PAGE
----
What do you take photos of?
Random stuff—cityscapes, textures, colors.
Real art shit.
I kind of like painting, composing. I don’t do a lot of people unless they’re my friends. I would love to do street photography, but I don’t think I have the social, kind of, whatever to navigate that whole interaction. I love street photography. I love when people take pictures of random strangers in perfect moments, or whatever. I like everything else. I like that too. But I’ll do everything else from detailed minutiae—closeups—to composing the shapes of the window, the wall, the light.
Composing means you’ll manipulate these things?
No, I’ll frame it. So, I don’t know, I love taking photos. I like going to a new town, getting high, and going outside and start taking new pictures.
It creates, I bet on the road, it creates a new level of interest because, when you’re not doing stand-up… like when I’m touring with the band, I’m like, “What the fuck am I supposed to do for these eight hours? They’re wasted.”
It’s nice to go out and take a walk. It’s a good way for me to take in the city, to experience a new place. I feel like when I get high—I don’t want to sound like a brat—but it helps me see the visuals better. It’s just a more sharp sense of…
Yeah. Everything. Lights, textures, colors. I just like to put it into a photo.
Do you think there are any parallels between photography and stand up?
Yes, yes, yes. Good question. It’s a context. It’s framing your ideas. In stand up, you have an idea but in order to present it—the punch line—you have to have the right setup, the right context. I think Chris Rock said it—Louie told me. He quotes Chris Rock a lot. Chris Rock said punch lines are easy; it’s the setups you got to figure out.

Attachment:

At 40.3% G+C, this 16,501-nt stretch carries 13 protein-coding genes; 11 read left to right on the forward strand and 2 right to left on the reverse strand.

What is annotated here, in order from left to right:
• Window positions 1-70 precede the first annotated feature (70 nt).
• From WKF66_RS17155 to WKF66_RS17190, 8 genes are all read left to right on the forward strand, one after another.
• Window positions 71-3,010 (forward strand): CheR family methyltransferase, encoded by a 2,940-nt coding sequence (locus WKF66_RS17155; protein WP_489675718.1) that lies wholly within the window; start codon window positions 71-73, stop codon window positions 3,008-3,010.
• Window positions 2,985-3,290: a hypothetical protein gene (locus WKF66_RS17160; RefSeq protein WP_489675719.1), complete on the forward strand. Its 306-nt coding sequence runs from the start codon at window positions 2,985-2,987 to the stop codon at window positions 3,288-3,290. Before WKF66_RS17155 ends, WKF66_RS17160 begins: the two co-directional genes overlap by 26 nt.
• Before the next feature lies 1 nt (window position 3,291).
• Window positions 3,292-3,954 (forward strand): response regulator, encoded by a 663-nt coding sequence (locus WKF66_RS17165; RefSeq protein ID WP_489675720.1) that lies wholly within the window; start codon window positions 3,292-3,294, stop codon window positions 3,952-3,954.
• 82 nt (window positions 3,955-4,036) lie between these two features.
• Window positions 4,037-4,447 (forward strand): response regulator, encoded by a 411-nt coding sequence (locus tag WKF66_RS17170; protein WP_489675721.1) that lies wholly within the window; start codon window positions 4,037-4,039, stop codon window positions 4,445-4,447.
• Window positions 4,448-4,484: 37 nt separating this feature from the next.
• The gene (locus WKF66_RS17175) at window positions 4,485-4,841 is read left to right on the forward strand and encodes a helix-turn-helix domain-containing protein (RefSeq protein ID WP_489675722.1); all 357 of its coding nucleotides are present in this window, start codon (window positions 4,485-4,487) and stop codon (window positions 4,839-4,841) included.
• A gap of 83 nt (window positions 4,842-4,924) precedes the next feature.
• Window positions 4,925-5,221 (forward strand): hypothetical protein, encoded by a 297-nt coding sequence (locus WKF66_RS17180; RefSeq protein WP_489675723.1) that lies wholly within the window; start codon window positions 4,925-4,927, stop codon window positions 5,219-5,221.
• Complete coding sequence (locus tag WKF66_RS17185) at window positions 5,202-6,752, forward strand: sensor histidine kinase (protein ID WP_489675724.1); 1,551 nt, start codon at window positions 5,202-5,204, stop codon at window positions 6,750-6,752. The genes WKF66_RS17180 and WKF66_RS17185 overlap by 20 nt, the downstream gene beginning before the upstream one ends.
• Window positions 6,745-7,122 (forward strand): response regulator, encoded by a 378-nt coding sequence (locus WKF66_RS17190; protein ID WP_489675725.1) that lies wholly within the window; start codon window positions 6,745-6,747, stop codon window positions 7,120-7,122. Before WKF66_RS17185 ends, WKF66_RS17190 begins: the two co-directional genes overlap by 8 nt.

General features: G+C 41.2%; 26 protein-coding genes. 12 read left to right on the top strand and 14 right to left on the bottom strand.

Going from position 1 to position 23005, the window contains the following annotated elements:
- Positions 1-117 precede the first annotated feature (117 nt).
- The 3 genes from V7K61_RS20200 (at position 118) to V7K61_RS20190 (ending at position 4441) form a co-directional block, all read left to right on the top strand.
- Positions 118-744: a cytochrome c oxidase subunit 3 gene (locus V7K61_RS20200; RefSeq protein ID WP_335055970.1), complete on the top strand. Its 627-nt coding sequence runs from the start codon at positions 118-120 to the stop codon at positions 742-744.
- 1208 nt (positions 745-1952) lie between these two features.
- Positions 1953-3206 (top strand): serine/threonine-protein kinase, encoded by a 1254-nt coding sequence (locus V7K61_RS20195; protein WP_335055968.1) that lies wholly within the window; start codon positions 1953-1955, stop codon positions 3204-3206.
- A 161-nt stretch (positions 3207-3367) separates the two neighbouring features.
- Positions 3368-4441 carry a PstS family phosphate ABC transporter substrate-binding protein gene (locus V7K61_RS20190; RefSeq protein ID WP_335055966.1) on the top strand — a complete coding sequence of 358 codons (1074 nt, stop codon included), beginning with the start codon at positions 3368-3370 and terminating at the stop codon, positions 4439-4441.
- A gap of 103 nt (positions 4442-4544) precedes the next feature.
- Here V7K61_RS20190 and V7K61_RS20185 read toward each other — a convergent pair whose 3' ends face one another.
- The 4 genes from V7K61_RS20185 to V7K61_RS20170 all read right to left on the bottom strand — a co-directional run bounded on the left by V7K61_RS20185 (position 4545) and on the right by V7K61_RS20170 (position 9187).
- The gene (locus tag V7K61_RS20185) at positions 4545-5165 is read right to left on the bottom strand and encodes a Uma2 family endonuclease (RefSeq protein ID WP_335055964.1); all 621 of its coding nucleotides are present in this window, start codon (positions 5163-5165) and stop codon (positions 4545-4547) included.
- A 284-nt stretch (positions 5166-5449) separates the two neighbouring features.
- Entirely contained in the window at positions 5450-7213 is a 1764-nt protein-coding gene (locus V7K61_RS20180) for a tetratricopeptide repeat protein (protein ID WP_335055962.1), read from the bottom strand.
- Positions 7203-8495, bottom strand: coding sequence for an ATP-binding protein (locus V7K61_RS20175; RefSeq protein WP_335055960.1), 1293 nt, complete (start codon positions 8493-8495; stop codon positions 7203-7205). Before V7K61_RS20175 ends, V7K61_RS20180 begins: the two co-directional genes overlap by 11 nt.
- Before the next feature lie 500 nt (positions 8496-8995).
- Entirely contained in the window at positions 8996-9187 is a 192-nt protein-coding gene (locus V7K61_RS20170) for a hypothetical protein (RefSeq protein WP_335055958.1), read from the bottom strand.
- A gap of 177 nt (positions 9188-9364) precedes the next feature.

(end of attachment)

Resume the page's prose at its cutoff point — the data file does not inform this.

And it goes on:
But basically I think the parallels between photography and stand-up is that you take a little observation—a little something from your daily life—and then you frame it. And you present that to the audience in that context.
And then that slice will have some larger meaning.
A larger meaning or just a more focused…
Yeah. You bring more attention to it just by focusing on that one thing.
And maybe decontextualizing it, even.
Yes, and decontextualize it. So you won’t know what this whole thing is about, but you’ll know this little corner and how this curves into this shadow here and catches some light at the end. I also do that in stand-up where I keen in on one little act of life that people overlook.
If something weird happened to you at a McDonald’s bathroom, and you didn’t do stand-up, that would be gone. But when you do stand up, you can express what happened to you and frame it in a certain way, and it’s there.
And you can share it with people.
And in photography, you might not pay attention to it, and it might not ever look that way again. But hey, it’s here.
Yeah. There’s definitely a strong parallel. I can’t articulate it very well, but I think we got the gist of it.